A solitary candle flickers on a low table in the middle of a darkened room. Participants chat quietly with one another as they wait for the session to begin, having come to partake in an hour of centring prayer and sharing.
Melody Neufeld and John Gascho launched the centring prayer group in late August. Both are members of Mennonite Church Saskatchewan’s Spiritual Resource Committee, which, throughout the past year, introduced congregations to various forms of prayer. Centring prayer was one of those forms.
Both Neufeld and Gascho were familiar with, and had practised, centring prayer as individuals. But Neufeld says that when she travelled to the Center for Action and Contemplation in Albuquerque, N.M., she learned how powerful the experience could be when done in a group.
Gascho, likewise, felt that since they had introduced centring prayer to the regional church, it was now time to put it into practice.
And so the two invited individuals they knew had interest in contemplative prayer to be part of a group that would meet regularly for prayer and sharing.
A centring prayer session begins as participants choose a sacred word that will remind them of God’s presence. During the silent prayer time, as they find their minds wandering, they repeat the sacred word as a way of returning to centre.
Citing founder and practitioner Thomas Keating, Neufeld likens centring prayer to standing on the shore of a river and watching one’s thoughts float by as if they were boats on the river. “The trick,” she says, “is not getting into a boat.”
Centring prayer, she says, is about sitting in silence and being open to what God has to say. “You might be bringing yourself back a billion times in a 20-minute sit,” she says, “but that’s a billion opportunities to recall your intention.”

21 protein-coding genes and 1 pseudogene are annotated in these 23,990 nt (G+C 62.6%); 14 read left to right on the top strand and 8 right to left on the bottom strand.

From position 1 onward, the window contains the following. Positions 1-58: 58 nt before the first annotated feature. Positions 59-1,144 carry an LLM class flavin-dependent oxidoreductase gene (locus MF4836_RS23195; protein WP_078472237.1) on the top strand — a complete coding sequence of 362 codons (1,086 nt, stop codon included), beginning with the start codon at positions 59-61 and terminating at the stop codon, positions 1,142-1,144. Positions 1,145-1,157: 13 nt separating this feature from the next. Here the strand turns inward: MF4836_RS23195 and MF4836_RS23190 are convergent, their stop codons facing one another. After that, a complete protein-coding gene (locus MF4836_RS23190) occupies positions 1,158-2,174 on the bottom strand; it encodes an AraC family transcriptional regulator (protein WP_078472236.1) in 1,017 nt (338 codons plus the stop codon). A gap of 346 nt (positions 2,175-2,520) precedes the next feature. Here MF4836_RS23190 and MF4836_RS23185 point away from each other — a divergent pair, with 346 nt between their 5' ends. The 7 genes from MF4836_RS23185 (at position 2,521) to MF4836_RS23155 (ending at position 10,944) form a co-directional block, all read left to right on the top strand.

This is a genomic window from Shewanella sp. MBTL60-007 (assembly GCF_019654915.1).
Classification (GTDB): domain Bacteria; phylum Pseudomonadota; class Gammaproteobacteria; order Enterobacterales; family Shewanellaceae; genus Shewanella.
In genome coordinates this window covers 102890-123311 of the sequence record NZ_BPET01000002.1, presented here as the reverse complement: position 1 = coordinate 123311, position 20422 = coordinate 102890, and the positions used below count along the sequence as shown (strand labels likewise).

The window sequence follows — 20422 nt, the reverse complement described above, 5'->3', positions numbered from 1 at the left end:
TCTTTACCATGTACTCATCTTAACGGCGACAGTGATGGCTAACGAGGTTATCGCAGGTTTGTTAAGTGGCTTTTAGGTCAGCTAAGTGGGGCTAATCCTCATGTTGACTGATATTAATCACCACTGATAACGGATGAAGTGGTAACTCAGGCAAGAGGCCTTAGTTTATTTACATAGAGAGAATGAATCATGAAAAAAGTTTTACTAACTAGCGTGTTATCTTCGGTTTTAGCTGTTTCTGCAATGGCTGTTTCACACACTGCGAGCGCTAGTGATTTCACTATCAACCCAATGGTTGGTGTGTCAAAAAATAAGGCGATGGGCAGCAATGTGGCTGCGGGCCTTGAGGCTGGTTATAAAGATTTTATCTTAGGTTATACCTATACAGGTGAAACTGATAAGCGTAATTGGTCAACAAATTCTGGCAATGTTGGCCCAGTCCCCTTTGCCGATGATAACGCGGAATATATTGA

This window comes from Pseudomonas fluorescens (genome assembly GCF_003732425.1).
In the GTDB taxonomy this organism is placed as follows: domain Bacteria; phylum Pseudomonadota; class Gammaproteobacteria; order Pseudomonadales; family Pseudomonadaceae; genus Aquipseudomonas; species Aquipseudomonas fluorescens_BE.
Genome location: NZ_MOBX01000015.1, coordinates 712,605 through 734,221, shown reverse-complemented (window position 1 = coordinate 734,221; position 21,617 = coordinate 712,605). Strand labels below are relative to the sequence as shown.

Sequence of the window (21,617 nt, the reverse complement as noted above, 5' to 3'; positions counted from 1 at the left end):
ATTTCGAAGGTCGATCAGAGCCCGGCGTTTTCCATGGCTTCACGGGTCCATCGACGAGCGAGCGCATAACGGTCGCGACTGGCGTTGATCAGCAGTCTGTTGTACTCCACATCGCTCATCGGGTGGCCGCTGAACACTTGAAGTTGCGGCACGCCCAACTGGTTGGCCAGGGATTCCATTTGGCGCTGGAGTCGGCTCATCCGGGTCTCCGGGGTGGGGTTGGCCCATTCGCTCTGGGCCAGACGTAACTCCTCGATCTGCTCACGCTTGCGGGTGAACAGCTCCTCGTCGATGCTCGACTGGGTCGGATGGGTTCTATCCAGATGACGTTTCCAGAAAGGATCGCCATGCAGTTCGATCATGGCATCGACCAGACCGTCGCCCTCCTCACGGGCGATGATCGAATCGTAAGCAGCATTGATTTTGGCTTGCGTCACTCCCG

Gascho suggests that it is a matter of practice. “The thoughts will subside the more you practise,” he says assuredly. “The ego will soften and will give way to the present moment.”
“I like the word ‘practice,’ ” says Neufeld. “None of us has arrived. It’s not about the goal, it’s just about the doing.”
Praying in darkness is significant for Gascho. “Darkness is a medium that provides a place for new beginnings,” he says. “When you plant a seed in soil [it] becomes accustomed to its surroundings. As rain and nutrients come, the seed swells and grows.” In the same way, he says, “we grow in darkness as God provides what we need for the journey. . . . Prayer is very simple, and yet very basic truths are often the most profound.”
“My hope is that a space is created for people to come and practise centring prayer together,” says Neufeld, adding, “We also spend part of the evening sharing about what is going on in our lives. I hope we can provide space for those things to happen.”
The centring prayer group is open to anyone who wishes to participate. The group meets on alternate Tuesday evenings at Osler Mennonite Church.